Reva should have been on her own, a single Inquisitor, for the first couple of episodes so she could actually be a threat, and then meet up with the others when she heads to Fortress Inquisitorius in the third episode. As it stands, Reva is all bluster at the start of the show, actress Moses Ingram being given little to do but generic dark side toiling when the character could support better drama. I do like Ingram in quieter moments, though. Her “I don’t need you to” when Haja refuses to talk is chilling. And while many complained about the Grand Inquisitor when the show premiered, I don’t mind the portrayal. I wish he was better utilised, and I prefer Jason Issacs, but Rupert Friend gives a fun pantomime performance, and the smaller head is understandable given the translation from animation to live action. Shame the fake death plot was awkward given Rebels viewers know he survives.

I remember having big issues with the look of this show but, returning after two years, I was pleasantly surprised at first with the visuals. Deborah Chow’s direction is decent for the most part, although the shaky cam, which appears then disappears, in scenes of both action and dialogue, is a choice I strongly dislike. Part I looks good. I like the very washed-out look of Tatooine; it fits the location and mood. By comparison, I love seeing Alderaan so bright. It’s neat to build a connection to the place to make its eventual destruction all the more devasting. However Daiyu in Part II is less impressive. It’s a cool neon-lit location but it marks the beginning of the show’s issues with shooting on the video wall soundstage – The Volume. Daiyu should be sprawling but it just feels like a huge wide stage, with no props or mise en scene in the centre, surrounded with obvious screens. I know Covid restrictions hurt with both hiring extras and location shooting but it looks poor.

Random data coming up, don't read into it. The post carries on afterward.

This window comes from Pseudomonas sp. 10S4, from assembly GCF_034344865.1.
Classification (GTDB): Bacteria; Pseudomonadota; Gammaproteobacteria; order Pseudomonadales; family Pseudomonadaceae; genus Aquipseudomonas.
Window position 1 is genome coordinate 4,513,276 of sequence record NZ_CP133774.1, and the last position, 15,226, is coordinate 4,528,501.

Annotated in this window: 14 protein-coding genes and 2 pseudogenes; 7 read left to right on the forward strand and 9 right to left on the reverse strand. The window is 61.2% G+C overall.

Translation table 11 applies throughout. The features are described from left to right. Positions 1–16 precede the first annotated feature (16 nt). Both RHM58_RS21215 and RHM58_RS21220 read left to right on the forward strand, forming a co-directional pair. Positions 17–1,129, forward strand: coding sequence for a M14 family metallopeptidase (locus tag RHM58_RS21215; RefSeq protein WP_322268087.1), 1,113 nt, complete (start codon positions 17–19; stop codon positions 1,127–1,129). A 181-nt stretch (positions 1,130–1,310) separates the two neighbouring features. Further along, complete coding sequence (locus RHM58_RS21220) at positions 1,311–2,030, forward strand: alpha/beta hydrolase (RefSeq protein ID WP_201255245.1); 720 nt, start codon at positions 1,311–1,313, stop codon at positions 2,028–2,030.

Daiyu does allow Kenobi to engage in a noir-feeling investigation, Attack of the Clones style, which I do appreciate. But after the enjoyably slow premiere, Part II moves too fast. I wish there was more of Kenobi out of his depth, suddenly yanked from the desolate desert and put in a city, learning how to ‘Jedi’ again. More examination of his trauma, like a TV show offers over a movie, but it moves too quickly. Kenobi encountering a clone could be a great side story but instead is one brief, but meaningful, moment. And, to be completely hypocritical regarding what I wrote earlier, I like Kumail Nanjiani as con artist Haja. He works for me where other comedic actors fail and, as well as being a funny bit, his scene brings out the real Jedi in Kenobi as he confronts a fake.

Part II ends well. Less so with all the John Wick bounty hunters getting activated, that was done better in The Mandalorian and I wish they felt like characters rather than just designs, but Kenobi discovering that Vader lives is a great moment. That’s the story I wanted from this show, filling in a gap in the canon but mainly dealing with the unfinished character conflict and trauma of Kenobi thinking his apprentice’s turn to the dark side and then death were his fault. McGregor is great in that moment of realisation. I also love that the series doesn’t forget about Padmé. Leia is her daughter as well as Anakin’s, and Kenobi talking about her maintains the importance of a character too often ignored.

Obi-Wan Kenobi gets off to a solid start with its first two episodes. There are issues, to be sure, with the execution of the stagecraft, action scenes, and the villains, but looking back I think the episodes are underrated. Or, at least, I’m more positive on them than I once was. The story and characterisation of Obi-Wan and Leia are strong, matched by the performances, and Part I in particular takes advantage of being a television show over a movie, spending time with Kenobi’s struggle. I’ll be back soon with a discussion of the third and fourth episodes, which have their highlights but ultimately feel much, much messier.